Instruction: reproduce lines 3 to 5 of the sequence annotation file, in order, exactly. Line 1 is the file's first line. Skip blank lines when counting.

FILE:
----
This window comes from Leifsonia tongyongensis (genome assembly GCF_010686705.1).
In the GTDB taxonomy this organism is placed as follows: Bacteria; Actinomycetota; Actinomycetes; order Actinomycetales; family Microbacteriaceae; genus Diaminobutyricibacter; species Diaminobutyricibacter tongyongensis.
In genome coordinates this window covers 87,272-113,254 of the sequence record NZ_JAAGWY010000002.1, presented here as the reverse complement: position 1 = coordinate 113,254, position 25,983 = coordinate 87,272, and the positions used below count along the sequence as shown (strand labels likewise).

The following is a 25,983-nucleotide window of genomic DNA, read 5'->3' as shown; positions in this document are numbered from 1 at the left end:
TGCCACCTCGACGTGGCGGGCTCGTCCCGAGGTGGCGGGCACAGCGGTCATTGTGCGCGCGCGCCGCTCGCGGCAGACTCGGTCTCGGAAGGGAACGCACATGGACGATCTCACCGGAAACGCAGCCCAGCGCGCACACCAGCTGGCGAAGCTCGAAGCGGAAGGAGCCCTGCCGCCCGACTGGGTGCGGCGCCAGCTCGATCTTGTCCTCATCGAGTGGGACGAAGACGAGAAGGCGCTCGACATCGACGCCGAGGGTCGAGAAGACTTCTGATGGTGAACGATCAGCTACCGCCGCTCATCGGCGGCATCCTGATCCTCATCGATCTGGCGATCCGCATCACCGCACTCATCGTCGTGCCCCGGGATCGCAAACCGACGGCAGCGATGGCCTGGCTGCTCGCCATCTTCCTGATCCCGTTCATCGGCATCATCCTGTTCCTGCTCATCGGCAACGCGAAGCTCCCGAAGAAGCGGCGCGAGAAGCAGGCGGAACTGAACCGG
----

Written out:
In genome coordinates this window covers 87,272-113,254 of the sequence record NZ_JAAGWY010000002.1, presented here as the reverse complement: position 1 = coordinate 113,254, position 25,983 = coordinate 87,272, and the positions used below count along the sequence as shown (strand labels likewise).

The following is a 25,983-nucleotide window of genomic DNA, read 5'->3' as shown; positions in this document are numbered from 1 at the left end:
TGCCACCTCGACGTGGCGGGCTCGTCCCGAGGTGGCGGGCACAGCGGTCATTGTGCGCGCGCGCCGCTCGCGGCAGACTCGGTCTCGGAAGGGAACGCACATGGACGATCTCACCGGAAACGCAGCCCAGCGCGCACACCAGCTGGCGAAGCTCGAAGCGGAAGGAGCCCTGCCGCCCGACTGGGTGCGGCGCCAGCTCGATCTTGTCCTCATCGAGTGGGACGAAGACGAGAAGGCGCTCGACATCGACGCCGAGGGTCGAGAAGACTTCTGATGGTGAACGATCAGCTACCGCCGCTCATCGGCGGCATCCTGATCCTCATCGATCTGGCGATCCGCATCACCGCACTCATCGTCGTGCCCCGGGATCGCAAACCGACGGCAGCGATGGCCTGGCTGCTCGCCATCTTCCTGATCCCGTTCATCGGCATCATCCTGTTCCTGCTCATCGGCAACGCGAAGCTCCCGAAGAAGCGGCGCGAGAAGCAGGCGGAACTGAACCGG